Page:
While some of the other markets in the region have been struggling, the outlook for Dubai, where Dare is primarily based, remains positive.
“We have offerings in Abu Dhabi and Jeddah, in Saudi Arabia, but our main hub is in Dubai because it has very well developed infrastructure and a landscape that makes it easier to do business. It works really well as a business hub.”
The launch of high profile developments in the emirate this year alone, including the Dubai Tower and the Palm Gateway Tower, mark the confidence developers have in the market’s long-term prospects. Other major contracts set to be awarded later this year include the Dubai Metro’s Route 2020 extension and the Burj 2020 Tower, both set to be delivered by the end of the decade. The key challenge for Dubai will be maintaining this growth over the next five years and beyond, according to ICE UAE representative Mark Jamieson.
“Dubai has changed dramatically over the last 20 years – it is no longer inward looking,” he says. “The city is massively punching above its weight. However, it is now about consolidating this progress and UK business may very well have a role to play in this.”
If you’re in an oil exporting country then the price of that commodity obviously has a major impact
Jamieson insists that the ICE will have a vital role to play in working with other professional bodies in the region to see if and where Middle Eastern countries want input from the UK industry. As part of this, working with governments in the region to get some form of comprehensive accreditation is key to raising the status of engineers and the ICE, he says.
“Chartership used to be a key requirement when working on projects in the region. Unfortunately, this has waned significantly since the 1960s and 1970s,” comments Jamieson.
“Before that period, you had to be a chartered civil engineer. When those sorts of requirements waned, so did our [ICE] influence.”
Turning tide for engineers
However, there are signs that the tide is turning on some of the higher profile schemes currently underway. Preparations for the 2022 Fifa World Cup tournament in Qatar, for example, have marked a positive change for chartered engineers.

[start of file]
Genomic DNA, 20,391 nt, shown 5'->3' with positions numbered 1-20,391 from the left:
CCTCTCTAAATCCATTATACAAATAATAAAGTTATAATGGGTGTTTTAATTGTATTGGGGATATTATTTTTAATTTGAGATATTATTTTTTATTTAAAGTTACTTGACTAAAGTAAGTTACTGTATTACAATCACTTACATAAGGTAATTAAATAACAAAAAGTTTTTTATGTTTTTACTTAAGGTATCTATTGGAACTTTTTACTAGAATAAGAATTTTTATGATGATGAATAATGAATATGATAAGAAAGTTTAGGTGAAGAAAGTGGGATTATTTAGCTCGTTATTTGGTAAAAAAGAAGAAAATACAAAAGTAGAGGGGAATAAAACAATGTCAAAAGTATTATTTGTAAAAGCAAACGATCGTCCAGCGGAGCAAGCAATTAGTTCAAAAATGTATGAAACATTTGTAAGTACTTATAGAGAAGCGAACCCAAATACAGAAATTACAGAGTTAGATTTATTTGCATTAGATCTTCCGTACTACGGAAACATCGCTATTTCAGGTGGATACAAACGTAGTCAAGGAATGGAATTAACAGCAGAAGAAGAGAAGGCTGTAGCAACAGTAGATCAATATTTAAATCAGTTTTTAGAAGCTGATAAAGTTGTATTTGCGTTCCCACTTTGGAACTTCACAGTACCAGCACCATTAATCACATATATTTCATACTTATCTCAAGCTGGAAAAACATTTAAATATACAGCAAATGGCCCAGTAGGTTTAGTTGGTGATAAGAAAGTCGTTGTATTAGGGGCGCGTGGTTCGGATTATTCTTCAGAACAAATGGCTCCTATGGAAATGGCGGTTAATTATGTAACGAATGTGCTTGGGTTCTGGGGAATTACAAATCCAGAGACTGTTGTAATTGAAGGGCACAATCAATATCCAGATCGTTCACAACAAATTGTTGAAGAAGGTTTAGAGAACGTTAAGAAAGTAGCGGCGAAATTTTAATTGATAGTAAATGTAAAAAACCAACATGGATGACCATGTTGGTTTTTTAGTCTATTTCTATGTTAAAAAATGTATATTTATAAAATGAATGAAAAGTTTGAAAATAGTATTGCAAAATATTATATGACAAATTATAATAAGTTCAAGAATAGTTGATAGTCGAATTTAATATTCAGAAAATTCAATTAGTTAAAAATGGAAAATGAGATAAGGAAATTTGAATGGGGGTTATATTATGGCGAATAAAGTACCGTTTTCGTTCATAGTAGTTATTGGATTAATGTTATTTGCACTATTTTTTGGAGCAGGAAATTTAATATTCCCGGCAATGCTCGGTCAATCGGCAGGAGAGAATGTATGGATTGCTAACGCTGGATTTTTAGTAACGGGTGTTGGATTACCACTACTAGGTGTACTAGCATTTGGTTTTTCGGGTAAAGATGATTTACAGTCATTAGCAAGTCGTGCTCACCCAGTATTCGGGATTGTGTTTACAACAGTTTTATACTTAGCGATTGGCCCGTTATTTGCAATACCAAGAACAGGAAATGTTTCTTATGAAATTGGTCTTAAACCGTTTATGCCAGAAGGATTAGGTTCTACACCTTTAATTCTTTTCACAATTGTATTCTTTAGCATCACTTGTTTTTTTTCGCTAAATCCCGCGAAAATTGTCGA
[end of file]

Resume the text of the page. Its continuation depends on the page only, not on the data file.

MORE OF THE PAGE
Projects being undertaken ahead of the event require engineers to be registered with the Ministry of Municipalities Affairs and Urban Planning. However, the ICE’s UAE chapter has been working towards agreeing exemptions for chartered engineers.
“This is great because these sorts of exemptions mean there’s a value coming back for chartered engineers,” says Jamieson. “As a business, the plan is to grow the ICE in this region, so getting some form of accreditation or acknowledgement, ultimately from government, is key to us being able to transform the relationship that our members have with the wider community.”
Raising the status of engineering will inevitably impact the industry’s skills shortage, a key challenge faced by the profession in the region.
“On a macro scale we realise there’s a shortage of engineers. Here, when we talk to the head of the Society of Engineers, they’ve got a shortage. The UK also has a shortage. There just isn’t the flow of people coming into the industry,” says Jamieson.
While many of the issues facing the market in the Middle East differ hugely from the UK, it is clear that the battle to attract the next generation of engineers is an international concern.
“We create some of the most amazing structures but we are not good at communicating it,” admits Jamieson.
“It’s a really exciting time to go into the industry, but we need to learn to show how exciting it is. Our marketing skills need to improve. We need people to understand how cool what we do is.”